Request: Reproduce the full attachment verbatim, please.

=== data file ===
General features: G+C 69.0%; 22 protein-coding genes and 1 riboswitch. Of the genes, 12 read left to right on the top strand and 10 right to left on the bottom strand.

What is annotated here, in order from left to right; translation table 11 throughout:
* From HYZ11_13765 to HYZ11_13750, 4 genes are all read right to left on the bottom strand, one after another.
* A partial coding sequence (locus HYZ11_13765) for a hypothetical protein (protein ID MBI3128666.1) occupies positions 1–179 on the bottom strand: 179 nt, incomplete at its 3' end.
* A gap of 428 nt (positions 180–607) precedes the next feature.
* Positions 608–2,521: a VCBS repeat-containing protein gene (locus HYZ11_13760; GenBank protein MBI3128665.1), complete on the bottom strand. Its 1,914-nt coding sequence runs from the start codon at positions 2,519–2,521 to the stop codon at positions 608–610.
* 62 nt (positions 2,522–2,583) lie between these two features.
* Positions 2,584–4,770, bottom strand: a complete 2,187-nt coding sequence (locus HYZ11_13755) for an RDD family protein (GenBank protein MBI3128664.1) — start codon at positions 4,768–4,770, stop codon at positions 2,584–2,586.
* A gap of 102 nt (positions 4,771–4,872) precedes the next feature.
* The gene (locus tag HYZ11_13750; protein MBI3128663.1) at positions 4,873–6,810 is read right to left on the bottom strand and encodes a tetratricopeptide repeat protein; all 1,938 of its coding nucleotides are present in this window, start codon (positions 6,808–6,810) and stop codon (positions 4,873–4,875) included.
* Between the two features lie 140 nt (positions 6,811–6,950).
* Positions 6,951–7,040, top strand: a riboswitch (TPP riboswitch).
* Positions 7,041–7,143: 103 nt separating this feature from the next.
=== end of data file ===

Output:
General features: G+C 69.0%; 22 protein-coding genes and 1 riboswitch. Of the genes, 12 read left to right on the top strand and 10 right to left on the bottom strand.

What is annotated here, in order from left to right; translation table 11 throughout:
* From HYZ11_13765 to HYZ11_13750, 4 genes are all read right to left on the bottom strand, one after another.
* A partial coding sequence (locus HYZ11_13765) for a hypothetical protein (protein ID MBI3128666.1) occupies positions 1–179 on the bottom strand: 179 nt, incomplete at its 3' end.
* A gap of 428 nt (positions 180–607) precedes the next feature.
* Positions 608–2,521: a VCBS repeat-containing protein gene (locus HYZ11_13760; GenBank protein MBI3128665.1), complete on the bottom strand. Its 1,914-nt coding sequence runs from the start codon at positions 2,519–2,521 to the stop codon at positions 608–610.
* 62 nt (positions 2,522–2,583) lie between these two features.
* Positions 2,584–4,770, bottom strand: a complete 2,187-nt coding sequence (locus HYZ11_13755) for an RDD family protein (GenBank protein MBI3128664.1) — start codon at positions 4,768–4,770, stop codon at positions 2,584–2,586.
* A gap of 102 nt (positions 4,771–4,872) precedes the next feature.
* The gene (locus tag HYZ11_13750; protein MBI3128663.1) at positions 4,873–6,810 is read right to left on the bottom strand and encodes a tetratricopeptide repeat protein; all 1,938 of its coding nucleotides are present in this window, start codon (positions 6,808–6,810) and stop codon (positions 4,873–4,875) included.
* Between the two features lie 140 nt (positions 6,811–6,950).
* Positions 6,951–7,040, top strand: a riboswitch (TPP riboswitch).
* Positions 7,041–7,143: 103 nt separating this feature from the next.